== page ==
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Garden games – It’s the Olympics for flowers and veggies

OK, it’s a little bit of a stretch calling it that, but the winners have been announced in the annual All-America Selections contest.

In this competition, horticultural newcomers are placed in 35 AAS test gardens throughout the nation (one as close to us as Woodland), plus six in Canada, where they’re grown side-by-side with the current champions to see how they compare.

Judging of these newcomers is done by teams of unpaid, independent individuals.



Some years only a handful make the grade, but this year there are three flowers and three vegetables which will be making an appearance in garden centers and seed catalogs next spring.

A flower I find particularly appealing is the appropriately named Gaillardia aristata, or “Arizona Sun.” Each 3-inch single flower is mahogany red with bright yellow trim on the edges.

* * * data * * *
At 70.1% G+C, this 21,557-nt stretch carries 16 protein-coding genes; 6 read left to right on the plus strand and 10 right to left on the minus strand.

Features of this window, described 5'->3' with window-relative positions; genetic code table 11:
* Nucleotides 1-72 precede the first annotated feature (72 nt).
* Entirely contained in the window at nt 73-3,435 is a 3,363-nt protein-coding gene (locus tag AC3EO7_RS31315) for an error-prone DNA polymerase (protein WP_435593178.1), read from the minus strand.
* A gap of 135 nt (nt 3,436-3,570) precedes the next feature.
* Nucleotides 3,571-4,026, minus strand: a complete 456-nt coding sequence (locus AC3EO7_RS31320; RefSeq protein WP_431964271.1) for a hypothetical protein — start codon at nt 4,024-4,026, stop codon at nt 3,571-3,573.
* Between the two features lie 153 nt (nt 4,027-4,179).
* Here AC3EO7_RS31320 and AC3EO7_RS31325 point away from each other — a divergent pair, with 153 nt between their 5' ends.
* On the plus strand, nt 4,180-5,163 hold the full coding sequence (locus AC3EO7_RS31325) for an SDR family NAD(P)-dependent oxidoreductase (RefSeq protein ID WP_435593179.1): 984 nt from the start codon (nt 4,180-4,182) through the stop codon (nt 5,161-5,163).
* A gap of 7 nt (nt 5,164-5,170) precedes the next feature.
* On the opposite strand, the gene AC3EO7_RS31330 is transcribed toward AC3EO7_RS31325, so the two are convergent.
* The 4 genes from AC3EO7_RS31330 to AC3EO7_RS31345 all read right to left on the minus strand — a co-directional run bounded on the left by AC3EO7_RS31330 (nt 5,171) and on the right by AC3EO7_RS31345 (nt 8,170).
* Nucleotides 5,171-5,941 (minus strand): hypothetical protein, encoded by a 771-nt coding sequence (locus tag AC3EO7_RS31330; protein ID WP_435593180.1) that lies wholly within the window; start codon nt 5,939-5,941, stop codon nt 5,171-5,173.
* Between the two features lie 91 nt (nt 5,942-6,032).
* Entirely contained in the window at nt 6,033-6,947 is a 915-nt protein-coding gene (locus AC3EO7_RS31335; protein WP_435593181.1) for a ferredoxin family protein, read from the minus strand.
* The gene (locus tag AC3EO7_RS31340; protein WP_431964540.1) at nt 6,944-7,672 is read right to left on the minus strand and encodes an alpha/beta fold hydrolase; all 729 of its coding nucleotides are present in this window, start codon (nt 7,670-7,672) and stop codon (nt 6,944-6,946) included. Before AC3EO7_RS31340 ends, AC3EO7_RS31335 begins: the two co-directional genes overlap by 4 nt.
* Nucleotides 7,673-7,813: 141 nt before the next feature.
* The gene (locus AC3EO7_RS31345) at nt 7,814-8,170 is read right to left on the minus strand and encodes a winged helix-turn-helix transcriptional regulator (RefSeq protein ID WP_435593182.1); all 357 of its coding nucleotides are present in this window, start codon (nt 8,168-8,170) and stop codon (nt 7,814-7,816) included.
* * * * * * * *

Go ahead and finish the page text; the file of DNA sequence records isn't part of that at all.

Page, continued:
“When grown in full sun,” the AAS press release reads, “Arizona Sun is a compact plant reaching only 8 to 10 inches tall and spreading to about 10 to 12 inches. They may attract butterflies to the garden in search of nectar.”

“Blanket flower,” as gaillardia is also known, is usually considered a perennial. Arizona Sun performed as an exceptional plant in the first year when grown from seed.

“First Kiss Blueberry” is the romantic name given to the next winner, a blue-flowered vinca. Known botanically as Catharanthus rosea, this 11-inch tall beauty with 2-inch blue, dark-eyed flowers shrugs off heat and drought, spreading to 16 inches.